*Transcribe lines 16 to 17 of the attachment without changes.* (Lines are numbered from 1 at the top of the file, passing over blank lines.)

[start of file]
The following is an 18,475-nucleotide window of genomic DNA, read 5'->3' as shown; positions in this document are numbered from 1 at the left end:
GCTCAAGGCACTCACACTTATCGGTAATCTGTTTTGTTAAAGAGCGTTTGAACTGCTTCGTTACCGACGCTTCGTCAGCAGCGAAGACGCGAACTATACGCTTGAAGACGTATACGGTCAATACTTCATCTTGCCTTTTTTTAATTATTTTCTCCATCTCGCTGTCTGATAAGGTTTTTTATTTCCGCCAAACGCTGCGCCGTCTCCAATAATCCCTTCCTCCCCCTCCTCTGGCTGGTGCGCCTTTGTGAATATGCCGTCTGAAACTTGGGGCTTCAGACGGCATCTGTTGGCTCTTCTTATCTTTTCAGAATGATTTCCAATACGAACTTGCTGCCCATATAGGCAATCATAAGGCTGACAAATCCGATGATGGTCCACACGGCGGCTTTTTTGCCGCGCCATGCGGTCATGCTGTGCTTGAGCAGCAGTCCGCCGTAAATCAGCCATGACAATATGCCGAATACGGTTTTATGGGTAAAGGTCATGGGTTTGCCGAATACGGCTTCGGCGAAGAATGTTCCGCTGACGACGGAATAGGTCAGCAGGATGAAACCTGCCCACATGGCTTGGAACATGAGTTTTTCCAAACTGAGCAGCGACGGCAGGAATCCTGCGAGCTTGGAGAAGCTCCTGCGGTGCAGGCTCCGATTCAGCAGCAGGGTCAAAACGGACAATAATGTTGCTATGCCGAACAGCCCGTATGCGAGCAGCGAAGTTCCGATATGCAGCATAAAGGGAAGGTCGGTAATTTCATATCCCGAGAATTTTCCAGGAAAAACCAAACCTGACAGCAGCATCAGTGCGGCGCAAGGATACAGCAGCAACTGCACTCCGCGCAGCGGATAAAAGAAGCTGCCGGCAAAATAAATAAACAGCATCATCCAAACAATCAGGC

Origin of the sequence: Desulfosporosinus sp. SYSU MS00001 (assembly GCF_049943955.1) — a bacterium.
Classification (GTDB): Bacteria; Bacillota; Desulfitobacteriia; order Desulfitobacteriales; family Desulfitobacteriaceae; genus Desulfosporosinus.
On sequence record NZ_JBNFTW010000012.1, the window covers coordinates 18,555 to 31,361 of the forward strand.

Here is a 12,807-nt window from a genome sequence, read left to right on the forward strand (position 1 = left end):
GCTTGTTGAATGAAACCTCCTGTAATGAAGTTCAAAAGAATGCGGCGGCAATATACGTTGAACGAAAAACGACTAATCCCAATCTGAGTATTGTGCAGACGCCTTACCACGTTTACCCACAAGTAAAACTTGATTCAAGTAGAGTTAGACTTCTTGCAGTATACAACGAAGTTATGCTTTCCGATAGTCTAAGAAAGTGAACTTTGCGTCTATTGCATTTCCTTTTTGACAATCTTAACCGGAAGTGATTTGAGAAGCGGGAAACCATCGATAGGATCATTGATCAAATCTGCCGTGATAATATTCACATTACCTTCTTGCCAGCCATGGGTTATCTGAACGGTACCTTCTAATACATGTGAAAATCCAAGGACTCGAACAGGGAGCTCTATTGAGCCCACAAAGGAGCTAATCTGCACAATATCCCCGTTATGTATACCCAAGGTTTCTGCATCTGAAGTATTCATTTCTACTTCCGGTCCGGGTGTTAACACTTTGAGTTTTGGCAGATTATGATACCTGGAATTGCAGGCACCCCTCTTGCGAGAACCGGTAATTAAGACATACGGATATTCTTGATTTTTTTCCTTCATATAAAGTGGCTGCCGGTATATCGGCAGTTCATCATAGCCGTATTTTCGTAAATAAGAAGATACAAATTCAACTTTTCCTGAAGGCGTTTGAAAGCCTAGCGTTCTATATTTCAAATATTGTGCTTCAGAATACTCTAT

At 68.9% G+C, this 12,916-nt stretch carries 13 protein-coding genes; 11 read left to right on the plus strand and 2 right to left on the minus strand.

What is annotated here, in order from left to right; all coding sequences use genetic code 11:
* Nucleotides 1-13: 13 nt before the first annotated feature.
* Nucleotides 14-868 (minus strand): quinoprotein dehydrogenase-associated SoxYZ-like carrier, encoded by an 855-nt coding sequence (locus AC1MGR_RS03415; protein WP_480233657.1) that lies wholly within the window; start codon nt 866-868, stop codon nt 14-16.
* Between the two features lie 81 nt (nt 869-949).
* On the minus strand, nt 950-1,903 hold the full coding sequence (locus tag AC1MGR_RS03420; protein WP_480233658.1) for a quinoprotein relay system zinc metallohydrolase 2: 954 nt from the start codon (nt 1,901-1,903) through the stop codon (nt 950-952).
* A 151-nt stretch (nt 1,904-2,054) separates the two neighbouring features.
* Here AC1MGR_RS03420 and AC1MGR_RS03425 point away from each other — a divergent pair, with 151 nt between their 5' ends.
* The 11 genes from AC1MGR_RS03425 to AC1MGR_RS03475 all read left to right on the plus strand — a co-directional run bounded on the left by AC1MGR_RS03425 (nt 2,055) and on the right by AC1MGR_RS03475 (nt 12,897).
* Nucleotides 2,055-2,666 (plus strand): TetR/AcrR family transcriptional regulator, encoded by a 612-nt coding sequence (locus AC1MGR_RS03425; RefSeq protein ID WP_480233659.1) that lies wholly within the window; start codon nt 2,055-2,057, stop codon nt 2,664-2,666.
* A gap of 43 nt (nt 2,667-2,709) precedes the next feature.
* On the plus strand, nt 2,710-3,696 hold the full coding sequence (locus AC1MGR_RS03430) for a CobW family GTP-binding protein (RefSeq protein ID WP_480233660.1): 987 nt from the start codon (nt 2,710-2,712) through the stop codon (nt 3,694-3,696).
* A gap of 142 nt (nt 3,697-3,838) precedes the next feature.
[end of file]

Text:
* The 11 genes from AC1MGR_RS03425 to AC1MGR_RS03475 all read left to right on the plus strand — a co-directional run bounded on the left by AC1MGR_RS03425 (nt 2,055) and on the right by AC1MGR_RS03475 (nt 12,897).
* Nucleotides 2,055-2,666 (plus strand): TetR/AcrR family transcriptional regulator, encoded by a 612-nt coding sequence (locus AC1MGR_RS03425; RefSeq protein ID WP_480233659.1) that lies wholly within the window; start codon nt 2,055-2,057, stop codon nt 2,664-2,666.